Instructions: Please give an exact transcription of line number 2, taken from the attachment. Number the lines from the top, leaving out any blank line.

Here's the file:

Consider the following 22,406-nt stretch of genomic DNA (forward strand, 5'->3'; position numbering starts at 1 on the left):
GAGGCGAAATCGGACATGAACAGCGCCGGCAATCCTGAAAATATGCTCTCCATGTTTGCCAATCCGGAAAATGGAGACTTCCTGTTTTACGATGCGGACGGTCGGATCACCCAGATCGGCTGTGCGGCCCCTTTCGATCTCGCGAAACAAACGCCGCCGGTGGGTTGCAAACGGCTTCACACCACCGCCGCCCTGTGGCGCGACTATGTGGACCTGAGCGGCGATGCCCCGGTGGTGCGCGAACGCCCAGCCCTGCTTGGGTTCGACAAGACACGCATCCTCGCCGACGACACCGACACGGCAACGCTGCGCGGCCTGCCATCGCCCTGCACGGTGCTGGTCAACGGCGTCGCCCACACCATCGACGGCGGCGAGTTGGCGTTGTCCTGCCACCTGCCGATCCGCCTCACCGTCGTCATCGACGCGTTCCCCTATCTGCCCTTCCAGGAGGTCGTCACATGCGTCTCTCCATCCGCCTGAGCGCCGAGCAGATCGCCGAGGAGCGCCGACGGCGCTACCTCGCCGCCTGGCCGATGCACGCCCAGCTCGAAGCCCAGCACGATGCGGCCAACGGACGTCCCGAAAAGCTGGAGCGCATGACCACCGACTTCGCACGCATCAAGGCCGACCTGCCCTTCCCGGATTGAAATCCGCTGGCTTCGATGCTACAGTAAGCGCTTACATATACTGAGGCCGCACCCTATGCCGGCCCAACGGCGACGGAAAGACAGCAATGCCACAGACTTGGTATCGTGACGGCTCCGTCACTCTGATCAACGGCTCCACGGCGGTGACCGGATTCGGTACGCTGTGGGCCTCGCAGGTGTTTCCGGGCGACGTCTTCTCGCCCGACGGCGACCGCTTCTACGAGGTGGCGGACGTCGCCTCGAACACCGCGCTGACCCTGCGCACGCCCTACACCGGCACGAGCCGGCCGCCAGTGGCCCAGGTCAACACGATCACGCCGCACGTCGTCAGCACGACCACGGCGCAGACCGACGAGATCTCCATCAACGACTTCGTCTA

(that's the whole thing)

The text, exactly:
GAGGCGAAATCGGACATGAACAGCGCCGGCAATCCTGAAAATATGCTCTCCATGTTTGCCAATCCGGAAAATGGAGACTTCCTGTTTTACGATGCGGACGGTCGGATCACCCAGATCGGCTGTGCGGCCCCTTTCGATCTCGCGAAACAAACGCCGCCGGTGGGTTGCAAACGGCTTCACACCACCGCCGCCCTGTGGCGCGACTATGTGGACCTGAGCGGCGATGCCCCGGTGGTGCGCGAACGCCCAGCCCTGCTTGGGTTCGACAAGACACGCATCCTCGCCGACGACACCGACACGGCAACGCTGCGCGGCCTGCCATCGCCCTGCACGGTGCTGGTCAACGGCGTCGCCCACACCATCGACGGCGGCGAGTTGGCGTTGTCCTGCCACCTGCCGATCCGCCTCACCGTCGTCATCGACGCGTTCCCCTATCTGCCCTTCCAGGAGGTCGTCACATGCGTCTCTCCATCCGCCTGAGCGCCGAGCAGATCGCCGAGGAGCGCCGACGGCGCTACCTCGCCGCCTGGCCGATGCACGCCCAGCTCGAAGCCCAGCACGATGCGGCCAACGGACGTCCCGAAAAGCTGGAGCGCATGACCACCGACTTCGCACGCATCAAGGCCGACCTGCCCTTCCCGGATTGAAATCCGCTGGCTTCGATGCTACAGTAAGCGCTTACATATACTGAGGCCGCACCCTATGCCGGCCCAACGGCGACGGAAAGACAGCAATGCCACAGACTTGGTATCGTGACGGCTCCGTCACTCTGATCAACGGCTCCACGGCGGTGACCGGATTCGGTACGCTGTGGGCCTCGCAGGTGTTTCCGGGCGACGTCTTCTCGCCCGACGGCGACCGCTTCTACGAGGTGGCGGACGTCGCCTCGAACACCGCGCTGACCCTGCGCACGCCCTACACCGGCACGAGCCGGCCGCCAGTGGCCCAGGTCAACACGATCACGCCGCACGTCGTCAGCACGACCACGGCGCAGACCGACGAGATCTCCATCAACGACTTCGTCTA